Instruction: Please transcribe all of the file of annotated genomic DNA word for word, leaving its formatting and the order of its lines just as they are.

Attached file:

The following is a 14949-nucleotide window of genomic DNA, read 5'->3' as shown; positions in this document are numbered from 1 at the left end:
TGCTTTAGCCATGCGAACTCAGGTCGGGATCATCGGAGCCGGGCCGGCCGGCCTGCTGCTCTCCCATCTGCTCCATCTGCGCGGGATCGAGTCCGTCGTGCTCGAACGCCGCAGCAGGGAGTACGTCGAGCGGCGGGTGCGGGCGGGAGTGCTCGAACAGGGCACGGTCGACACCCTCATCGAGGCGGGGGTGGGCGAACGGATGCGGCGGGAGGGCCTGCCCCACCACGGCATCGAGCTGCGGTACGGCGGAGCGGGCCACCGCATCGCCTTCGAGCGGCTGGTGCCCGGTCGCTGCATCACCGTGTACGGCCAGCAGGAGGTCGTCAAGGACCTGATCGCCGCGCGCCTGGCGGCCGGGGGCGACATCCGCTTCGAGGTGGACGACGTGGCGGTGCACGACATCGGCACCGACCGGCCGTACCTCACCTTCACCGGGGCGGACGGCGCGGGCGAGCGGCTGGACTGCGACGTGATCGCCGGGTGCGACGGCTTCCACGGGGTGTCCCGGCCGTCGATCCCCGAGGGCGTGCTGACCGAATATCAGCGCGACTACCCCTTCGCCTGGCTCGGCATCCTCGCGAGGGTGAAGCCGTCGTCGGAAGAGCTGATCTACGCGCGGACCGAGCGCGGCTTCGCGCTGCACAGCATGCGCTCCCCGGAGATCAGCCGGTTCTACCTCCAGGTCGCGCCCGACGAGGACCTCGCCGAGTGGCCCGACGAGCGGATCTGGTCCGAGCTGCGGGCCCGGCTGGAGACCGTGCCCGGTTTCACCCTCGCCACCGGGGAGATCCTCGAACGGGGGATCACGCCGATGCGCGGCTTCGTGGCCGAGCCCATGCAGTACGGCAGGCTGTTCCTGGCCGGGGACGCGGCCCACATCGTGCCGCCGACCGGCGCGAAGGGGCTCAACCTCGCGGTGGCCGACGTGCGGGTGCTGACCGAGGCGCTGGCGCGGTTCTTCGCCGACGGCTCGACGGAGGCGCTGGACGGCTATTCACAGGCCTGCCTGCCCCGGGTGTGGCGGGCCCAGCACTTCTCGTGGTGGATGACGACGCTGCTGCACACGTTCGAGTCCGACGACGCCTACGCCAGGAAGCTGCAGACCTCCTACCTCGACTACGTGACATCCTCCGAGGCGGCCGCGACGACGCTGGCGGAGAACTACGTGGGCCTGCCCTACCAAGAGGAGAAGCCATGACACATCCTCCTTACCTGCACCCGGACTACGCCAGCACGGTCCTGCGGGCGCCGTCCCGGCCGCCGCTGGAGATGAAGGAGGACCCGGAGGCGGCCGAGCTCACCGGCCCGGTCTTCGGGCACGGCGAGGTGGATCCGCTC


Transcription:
The following is a 14949-nucleotide window of genomic DNA, read 5'->3' as shown; positions in this document are numbered from 1 at the left end:
TGCTTTAGCCATGCGAACTCAGGTCGGGATCATCGGAGCCGGGCCGGCCGGCCTGCTGCTCTCCCATCTGCTCCATCTGCGCGGGATCGAGTCCGTCGTGCTCGAACGCCGCAGCAGGGAGTACGTCGAGCGGCGGGTGCGGGCGGGAGTGCTCGAACAGGGCACGGTCGACACCCTCATCGAGGCGGGGGTGGGCGAACGGATGCGGCGGGAGGGCCTGCCCCACCACGGCATCGAGCTGCGGTACGGCGGAGCGGGCCACCGCATCGCCTTCGAGCGGCTGGTGCCCGGTCGCTGCATCACCGTGTACGGCCAGCAGGAGGTCGTCAAGGACCTGATCGCCGCGCGCCTGGCGGCCGGGGGCGACATCCGCTTCGAGGTGGACGACGTGGCGGTGCACGACATCGGCACCGACCGGCCGTACCTCACCTTCACCGGGGCGGACGGCGCGGGCGAGCGGCTGGACTGCGACGTGATCGCCGGGTGCGACGGCTTCCACGGGGTGTCCCGGCCGTCGATCCCCGAGGGCGTGCTGACCGAATATCAGCGCGACTACCCCTTCGCCTGGCTCGGCATCCTCGCGAGGGTGAAGCCGTCGTCGGAAGAGCTGATCTACGCGCGGACCGAGCGCGGCTTCGCGCTGCACAGCATGCGCTCCCCGGAGATCAGCCGGTTCTACCTCCAGGTCGCGCCCGACGAGGACCTCGCCGAGTGGCCCGACGAGCGGATCTGGTCCGAGCTGCGGGCCCGGCTGGAGACCGTGCCCGGTTTCACCCTCGCCACCGGGGAGATCCTCGAACGGGGGATCACGCCGATGCGCGGCTTCGTGGCCGAGCCCATGCAGTACGGCAGGCTGTTCCTGGCCGGGGACGCGGCCCACATCGTGCCGCCGACCGGCGCGAAGGGGCTCAACCTCGCGGTGGCCGACGTGCGGGTGCTGACCGAGGCGCTGGCGCGGTTCTTCGCCGACGGCTCGACGGAGGCGCTGGACGGCTATTCACAGGCCTGCCTGCCCCGGGTGTGGCGGGCCCAGCACTTCTCGTGGTGGATGACGACGCTGCTGCACACGTTCGAGTCCGACGACGCCTACGCCAGGAAGCTGCAGACCTCCTACCTCGACTACGTGACATCCTCCGAGGCGGCCGCGACGACGCTGGCGGAGAACTACGTGGGCCTGCCCTACCAAGAGGAGAAGCCATGACACATCCTCCTTACCTGCACCCGGACTACGCCAGCACGGTCCTGCGGGCGCCGTCCCGGCCGCCGCTGGAGATGAAGGAGGACCCGGAGGCGGCCGAGCTCACCGGCCCGGTCTTCGGGCACGGCGAGGTGGATCCGCTC